BEIJING • Chinese swim star Sun Yang has accused a nurse of not having the correct credentials and therefore collecting his blood illegally, in the wake of last Friday's public hearing over whether he violated anti-doping regulations.
The case centres on an incident at his home in China in September last year, when a hammer was used to smash a vial containing his blood sample during an out-of-competition drug-testing session.
The World Anti-Doping Agency (Wada) took the case to the Court of Arbitration for Sport (CAS) after Sun was cleared of wrongdoing in January by swimming's governing body Fina.
While the ruling will likely be made only earliest next year, the three-time Olympic gold medallist has since vowed to defend his right to clear his name, releasing a statement on his social media account to back up his allegations.
Writing on Weibo, China's equivalent of Twitter, he said: "She violated provincial regulations for China's nurses. Worse, she did not have a valid nursing qualification certificate or a nursing professional certificate, and only showed me an expired certificate."
Sun also criticised what he called "injustice and unfair treatment" afforded to Chinese athletes following his hearing held in Montreux, Switzerland, posting two pictures - the nursing qualification certificate and the nursing professional certificate.
"According to regulations on China's nurses, those who practise across geographical areas must go through the relevant registration and filing procedures, otherwise they may not practise in areas other than where they are registered," he said.
"If such rules are violated, the relevant medical and health institutions shall make a decision on handling such a case according to the law.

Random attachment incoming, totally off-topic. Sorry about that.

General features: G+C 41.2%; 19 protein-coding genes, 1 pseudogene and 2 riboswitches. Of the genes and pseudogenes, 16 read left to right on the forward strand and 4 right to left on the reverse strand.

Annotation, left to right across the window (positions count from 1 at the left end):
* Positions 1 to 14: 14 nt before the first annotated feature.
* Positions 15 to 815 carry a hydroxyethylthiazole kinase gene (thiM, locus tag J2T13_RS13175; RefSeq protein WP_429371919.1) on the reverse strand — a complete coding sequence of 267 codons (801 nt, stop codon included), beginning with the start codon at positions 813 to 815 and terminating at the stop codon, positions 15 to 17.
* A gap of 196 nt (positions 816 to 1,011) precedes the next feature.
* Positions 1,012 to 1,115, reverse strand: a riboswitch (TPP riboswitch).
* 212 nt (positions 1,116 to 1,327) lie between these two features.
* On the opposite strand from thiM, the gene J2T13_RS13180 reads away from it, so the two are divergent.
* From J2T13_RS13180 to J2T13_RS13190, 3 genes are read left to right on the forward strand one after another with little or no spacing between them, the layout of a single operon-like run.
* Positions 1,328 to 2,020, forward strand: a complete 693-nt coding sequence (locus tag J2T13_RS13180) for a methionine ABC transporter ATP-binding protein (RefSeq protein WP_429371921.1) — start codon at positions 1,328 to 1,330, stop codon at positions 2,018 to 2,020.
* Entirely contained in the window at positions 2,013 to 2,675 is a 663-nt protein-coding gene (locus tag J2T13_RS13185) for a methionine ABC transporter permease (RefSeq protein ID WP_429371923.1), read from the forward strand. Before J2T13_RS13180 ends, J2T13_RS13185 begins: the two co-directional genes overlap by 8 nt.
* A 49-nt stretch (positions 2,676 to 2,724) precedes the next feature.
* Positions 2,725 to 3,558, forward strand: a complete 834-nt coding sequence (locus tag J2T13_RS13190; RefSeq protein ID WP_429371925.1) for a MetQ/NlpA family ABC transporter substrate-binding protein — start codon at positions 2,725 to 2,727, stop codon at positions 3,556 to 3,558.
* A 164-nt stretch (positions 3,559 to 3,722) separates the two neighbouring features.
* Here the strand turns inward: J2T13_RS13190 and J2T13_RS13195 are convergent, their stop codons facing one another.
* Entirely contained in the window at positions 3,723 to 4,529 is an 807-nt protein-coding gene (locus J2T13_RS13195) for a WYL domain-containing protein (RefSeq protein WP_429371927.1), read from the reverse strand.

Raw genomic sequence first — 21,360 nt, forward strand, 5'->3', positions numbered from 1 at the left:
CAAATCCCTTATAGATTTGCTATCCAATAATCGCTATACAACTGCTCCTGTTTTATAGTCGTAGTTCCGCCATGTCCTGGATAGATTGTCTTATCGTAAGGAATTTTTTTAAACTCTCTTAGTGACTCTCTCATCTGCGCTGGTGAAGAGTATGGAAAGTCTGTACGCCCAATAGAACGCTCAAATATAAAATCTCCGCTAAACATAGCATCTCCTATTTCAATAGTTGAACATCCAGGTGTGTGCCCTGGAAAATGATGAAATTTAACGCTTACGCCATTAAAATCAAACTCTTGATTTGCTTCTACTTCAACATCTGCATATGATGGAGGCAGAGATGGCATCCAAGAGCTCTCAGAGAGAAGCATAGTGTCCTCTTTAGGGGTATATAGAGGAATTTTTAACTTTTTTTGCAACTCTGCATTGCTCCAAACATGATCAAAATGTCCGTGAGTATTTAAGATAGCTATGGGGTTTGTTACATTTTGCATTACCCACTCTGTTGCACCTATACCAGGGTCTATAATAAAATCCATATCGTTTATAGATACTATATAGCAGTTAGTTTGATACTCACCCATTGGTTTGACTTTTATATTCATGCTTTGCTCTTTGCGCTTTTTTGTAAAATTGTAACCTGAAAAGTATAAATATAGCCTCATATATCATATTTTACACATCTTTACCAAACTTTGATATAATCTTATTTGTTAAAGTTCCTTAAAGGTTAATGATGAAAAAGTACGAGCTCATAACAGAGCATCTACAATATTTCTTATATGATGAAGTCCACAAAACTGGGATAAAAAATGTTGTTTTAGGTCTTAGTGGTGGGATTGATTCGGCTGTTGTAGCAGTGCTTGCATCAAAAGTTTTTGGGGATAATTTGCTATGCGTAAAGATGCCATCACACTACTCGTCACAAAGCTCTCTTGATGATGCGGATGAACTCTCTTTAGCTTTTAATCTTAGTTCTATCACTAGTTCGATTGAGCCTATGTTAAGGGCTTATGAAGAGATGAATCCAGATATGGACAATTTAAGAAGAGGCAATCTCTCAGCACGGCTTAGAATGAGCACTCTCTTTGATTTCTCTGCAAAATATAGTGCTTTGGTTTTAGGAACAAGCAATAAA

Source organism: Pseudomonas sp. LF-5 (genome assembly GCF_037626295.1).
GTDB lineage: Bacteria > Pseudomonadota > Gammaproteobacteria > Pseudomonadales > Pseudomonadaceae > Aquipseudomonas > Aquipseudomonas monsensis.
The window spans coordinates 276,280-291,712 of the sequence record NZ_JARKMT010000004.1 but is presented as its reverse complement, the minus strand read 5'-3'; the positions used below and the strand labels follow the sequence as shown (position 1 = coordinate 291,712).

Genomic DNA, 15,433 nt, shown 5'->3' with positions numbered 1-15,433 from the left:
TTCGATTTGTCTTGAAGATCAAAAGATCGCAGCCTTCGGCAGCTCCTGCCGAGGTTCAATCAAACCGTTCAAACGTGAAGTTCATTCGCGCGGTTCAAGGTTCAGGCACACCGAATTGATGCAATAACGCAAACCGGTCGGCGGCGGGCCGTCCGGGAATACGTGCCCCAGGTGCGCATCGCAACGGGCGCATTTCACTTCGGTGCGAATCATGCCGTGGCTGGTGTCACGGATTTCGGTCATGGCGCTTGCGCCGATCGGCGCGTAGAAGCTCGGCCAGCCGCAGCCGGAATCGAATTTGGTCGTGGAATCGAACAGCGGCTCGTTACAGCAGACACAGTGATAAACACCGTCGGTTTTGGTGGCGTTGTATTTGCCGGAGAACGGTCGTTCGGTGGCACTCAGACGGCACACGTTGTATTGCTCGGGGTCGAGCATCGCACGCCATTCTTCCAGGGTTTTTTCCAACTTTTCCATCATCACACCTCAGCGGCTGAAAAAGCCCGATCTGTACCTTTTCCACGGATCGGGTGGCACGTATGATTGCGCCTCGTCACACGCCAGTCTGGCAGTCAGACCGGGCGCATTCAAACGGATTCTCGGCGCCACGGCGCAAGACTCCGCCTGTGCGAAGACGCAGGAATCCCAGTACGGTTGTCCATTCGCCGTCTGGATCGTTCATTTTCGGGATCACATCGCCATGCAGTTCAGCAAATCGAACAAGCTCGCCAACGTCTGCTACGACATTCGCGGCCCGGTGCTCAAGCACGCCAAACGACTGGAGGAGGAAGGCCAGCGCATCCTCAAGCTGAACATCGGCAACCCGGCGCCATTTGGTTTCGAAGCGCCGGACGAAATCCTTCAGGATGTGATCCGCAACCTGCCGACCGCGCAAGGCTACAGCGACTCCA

"The World Anti-Doping Regulations and International Standard for Testing and Investigations standards clearly state that the blood inspectors should first comply with the mandatory legal provisions of the country in which the blood collection is conducted.
"The blood inspector had her nurse practice registration for a hospital in Shanghai, so how could she illegally collect my blood in Hangzhou?
"The most critical part was that she only showed me an expired nursing qualification certificate, rather than a valid one, and she also had no nursing professional certificate.
"I am very curious to know how the relevant medical and health institutions in Shanghai will deal with the illegal acts of the blood inspector."
During the hearing, it was also revealed that one of the three International Doping Tests & Management testers was a construction worker with no experience in anti-doping measures, and not a trained professional doping control assistant (DCA).
According to the Sydney Morning Herald, he also admitted to taking photos and videos of Sun, with his "ridiculous" behaviour arousing the suspicions of the 27-year-old.
Although the footage was later deleted, filming is strictly forbidden for chaperones during testing missions.
Insisting on anonymity, the assistant claimed he was providing temporary help as requested by his middle school classmate.
He added: "I knew nothing about the doping test and nothing about my role that night.
"I am a builder and I am always busy at work, day and night. No one ever trained me about the doping test, and it is unnecessary for me to undertake such training.
"I sent my testimony in a written letter to CAS and Wada, and was ready to give my words at a video conference before the public hearing, but no one contacted me."
One of Sun's lawyers, Zhang Qihuai, however, told the Herald that it is unclear if his testimony will "be adopted as reference for evidence because he didn't present at the court".
Under Wada guidelines, DCAs do not need to go through the same level of training as the anti-doping officers in charge of testing, but they still need to follow outlined responsibilities and protocols during the testing process.